Smaller Numbers of Tenancies Are Ending with a Deposit Dispute

Sometimes, landlords and tenants cannot see eye-to-eye on certain issues; some tenants may not be willing to carry out their responsibilities in relation to taking care of the property while there are also landlords who often neglect tenants’ requests for deposit refunds. The latter is the most common of these issues. However, such cases have steadily declined.

In cases where tenants and landlords do not want to go to court, the two parties have the option to settle their issues through arbitration. Although this is the simpler, more convenient way of resolving tenant deposit issues, some tenants still prefer to file disputes against their landlords. Disputes are often challenging and time consuming, which is probably why for tenancies in Wales and England, only about 0.3% end up in actual disputes. 

The Dispute Service (TDS), in its Annual Review for 2020-2021, discussed the frequency of wins for tenants and landlords who file for disputes and the popular reasons for these issues. In addition, the review also revealed that there were more insurance scheme dispute applications for TDS, totalling  approximately 15,116 while its custodial schemes received around 1,660 for the 2020-2021 period. 

What these numbers show is a decrease in the volume of disputes in the past years, although the COVID-19 pandemic probably has a major role in this downward trend since many of them decided to put off moving to another home.  

Aside from the TDS annual review, housing minister Chris Pincher, also came out with a written reply to Labour Member of Parliament Apsana Begum in December 2020 that indicated there were over 6,600 insurance schemes while around 6,465 disputes were adjudicated via custodial schemes for six months in 2020, ending on September 30. 

These numbers were extracted from a total of over four million deposits that were filed with the three government-authorised tenancy deposit protection schemes. Additionally, the figures include only the disputes that were resolved using the ADR or Alternative Dispute Resolution process and resulted in adjudications.

What are tenancy deposit disputes?

Tenants who are about to commence their tenancies are required by law to pay a deposit to their landlords. At the end of the tenancy, if the landlords find proof of property damage or any similar issue in the property, they can deduct a particular amount from the deposit or use it entirely as payment of the damages. 

Deposits protection schemes keep tenants’ money safe so landlords cannot use them for their personal needs. In addition, deposits are a form of motivation for tenants so they will take care of the property and ensure it is in good condition at the end of the tenancy.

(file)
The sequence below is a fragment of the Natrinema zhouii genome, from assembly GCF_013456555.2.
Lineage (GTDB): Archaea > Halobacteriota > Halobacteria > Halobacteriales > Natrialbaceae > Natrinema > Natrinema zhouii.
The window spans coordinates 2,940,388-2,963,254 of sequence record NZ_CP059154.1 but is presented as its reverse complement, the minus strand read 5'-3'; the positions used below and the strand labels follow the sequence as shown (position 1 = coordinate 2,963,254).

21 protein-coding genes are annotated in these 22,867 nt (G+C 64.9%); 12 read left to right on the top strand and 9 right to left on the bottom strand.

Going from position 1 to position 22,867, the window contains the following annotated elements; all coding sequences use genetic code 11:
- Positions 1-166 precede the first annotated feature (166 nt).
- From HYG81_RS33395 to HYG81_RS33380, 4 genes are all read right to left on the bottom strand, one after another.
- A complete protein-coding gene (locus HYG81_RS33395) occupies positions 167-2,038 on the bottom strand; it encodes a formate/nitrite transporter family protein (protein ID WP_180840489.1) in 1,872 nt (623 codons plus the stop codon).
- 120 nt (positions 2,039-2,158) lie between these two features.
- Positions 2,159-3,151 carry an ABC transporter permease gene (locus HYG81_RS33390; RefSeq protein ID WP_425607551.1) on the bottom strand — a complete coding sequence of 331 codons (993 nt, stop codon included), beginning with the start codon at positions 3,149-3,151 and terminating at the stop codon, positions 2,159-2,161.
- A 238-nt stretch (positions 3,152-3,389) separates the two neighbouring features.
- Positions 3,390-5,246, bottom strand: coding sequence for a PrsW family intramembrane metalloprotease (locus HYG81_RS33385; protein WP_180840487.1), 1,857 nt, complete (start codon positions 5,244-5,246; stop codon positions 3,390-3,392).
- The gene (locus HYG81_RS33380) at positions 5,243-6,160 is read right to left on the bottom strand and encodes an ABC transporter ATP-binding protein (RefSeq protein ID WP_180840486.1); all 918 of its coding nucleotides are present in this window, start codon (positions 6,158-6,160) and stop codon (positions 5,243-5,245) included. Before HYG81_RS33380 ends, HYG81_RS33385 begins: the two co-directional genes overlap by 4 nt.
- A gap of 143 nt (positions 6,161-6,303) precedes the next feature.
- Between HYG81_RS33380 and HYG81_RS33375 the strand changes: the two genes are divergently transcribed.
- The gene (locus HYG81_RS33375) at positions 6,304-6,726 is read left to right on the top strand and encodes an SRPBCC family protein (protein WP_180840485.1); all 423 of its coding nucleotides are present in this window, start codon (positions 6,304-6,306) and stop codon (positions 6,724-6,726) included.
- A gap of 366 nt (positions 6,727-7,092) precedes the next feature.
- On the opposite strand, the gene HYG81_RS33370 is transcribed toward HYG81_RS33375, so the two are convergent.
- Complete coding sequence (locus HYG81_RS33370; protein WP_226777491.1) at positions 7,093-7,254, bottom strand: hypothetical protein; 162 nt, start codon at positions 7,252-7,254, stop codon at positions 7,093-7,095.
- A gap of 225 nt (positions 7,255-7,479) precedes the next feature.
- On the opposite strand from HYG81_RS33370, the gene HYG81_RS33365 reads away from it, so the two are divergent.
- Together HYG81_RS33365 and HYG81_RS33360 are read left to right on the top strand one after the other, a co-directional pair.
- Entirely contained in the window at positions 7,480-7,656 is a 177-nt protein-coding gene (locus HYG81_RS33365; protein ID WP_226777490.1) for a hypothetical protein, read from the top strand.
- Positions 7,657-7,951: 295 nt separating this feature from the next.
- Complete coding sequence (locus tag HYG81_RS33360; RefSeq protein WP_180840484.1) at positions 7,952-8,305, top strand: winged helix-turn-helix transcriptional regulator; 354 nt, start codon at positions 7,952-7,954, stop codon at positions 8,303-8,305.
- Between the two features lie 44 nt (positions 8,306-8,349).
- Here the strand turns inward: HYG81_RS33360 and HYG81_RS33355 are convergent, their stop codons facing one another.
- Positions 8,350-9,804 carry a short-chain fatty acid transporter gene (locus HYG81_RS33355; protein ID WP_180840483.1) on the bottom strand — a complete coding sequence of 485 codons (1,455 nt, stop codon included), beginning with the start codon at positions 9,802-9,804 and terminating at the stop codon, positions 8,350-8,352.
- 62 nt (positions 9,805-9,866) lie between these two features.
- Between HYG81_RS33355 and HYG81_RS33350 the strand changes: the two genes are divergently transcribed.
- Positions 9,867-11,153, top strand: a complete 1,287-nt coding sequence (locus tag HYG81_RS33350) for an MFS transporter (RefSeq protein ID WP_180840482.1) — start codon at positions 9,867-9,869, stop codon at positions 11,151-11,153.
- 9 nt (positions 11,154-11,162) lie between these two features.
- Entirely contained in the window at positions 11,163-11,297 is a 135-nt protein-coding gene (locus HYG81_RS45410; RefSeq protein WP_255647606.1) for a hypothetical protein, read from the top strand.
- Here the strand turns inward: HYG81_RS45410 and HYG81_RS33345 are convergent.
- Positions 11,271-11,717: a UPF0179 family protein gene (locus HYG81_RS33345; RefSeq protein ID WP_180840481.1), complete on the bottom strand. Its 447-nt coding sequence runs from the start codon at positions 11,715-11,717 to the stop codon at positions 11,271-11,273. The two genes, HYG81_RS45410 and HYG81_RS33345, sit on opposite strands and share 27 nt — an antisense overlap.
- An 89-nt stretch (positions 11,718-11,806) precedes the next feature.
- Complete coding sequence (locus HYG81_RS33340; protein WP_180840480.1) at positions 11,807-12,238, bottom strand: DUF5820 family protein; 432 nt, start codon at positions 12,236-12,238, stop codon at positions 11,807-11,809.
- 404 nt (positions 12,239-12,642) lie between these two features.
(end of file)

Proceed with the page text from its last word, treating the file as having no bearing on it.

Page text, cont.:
It is also the landlords’ responsibility to return the deposit to their tenants at the end of the tenancy if there are no issues that go against the agreement. 

Most of the disputes stemming from tenancy deposits have to do with tenants who do not receive their deposit after they leave the rented property. Another common issue is when a landlord has not protected the deposit, which they are supposed to do earlier in the tenancy period. Landlords are expected to register tenant deposits within 30 days after receiving the money from their renters. They are required to put these deposits in any of the three government-approved tenancy deposit protection schemes: Tenancy Deposit Scheme, mydeposits, and Deposit Protection Service (DPS). 

Common reasons why tenants file for tenancy deposit protection claims

There are several reasons why tenants file for tenancy deposit claims, the most common ones are where their landlord is withholding the deposit due to:

  • Cleaning
  • Property damages
  • Redecoration
  • Rent arrears
  • Gardening

Landlords (and tenants) are expected to do a check-in and check-out of the property so they can keep an inventory of the items, furniture, fixtures, and if there are parts of the home that need repair. They’re also expected to communicate with tenants regarding cleaning responsibilities.

Filing a tenancy deposit claim

If your landlord has not returned your deposit within the 10 days that was allotted to them, you can file a tenancy deposit claim. Before doing so, however, it is important to make sure you have:

  • Followed all tenancy agreement terms
  • Kept the property damage-free and in the condition it was when your started your tenancy
  • Paid your bills and rent in full

If your landlord finds some damage in the property, they have the right to hold the deposit or deduct a particular amount from it (depending on the cost of the damage). If you have fulfilled your obligations as a tenant, and you find that your landlord has not protected your deposit, you can reach out to a team of expert tenancy deposit protection compensation solicitors who are dedicated to helping tenants like you get back their deposit.

Your landlord can pay a penalty amounting to one to three times more than your deposit amount. This money will then be given to you as compensation.

Working with the experienced solicitors at Tenancy Deposit Claims, who are committed to helping you go through the challenging claims process, will increase your chances of winning a tenancy compensation claim. You’re also guaranteed a no win, no fee agreement and no upfront costs. You’ll be working with a legal team that’s authorised and regulated by The Solicitors Regulation Authority as well.

Kai Alana

The author Kai Alana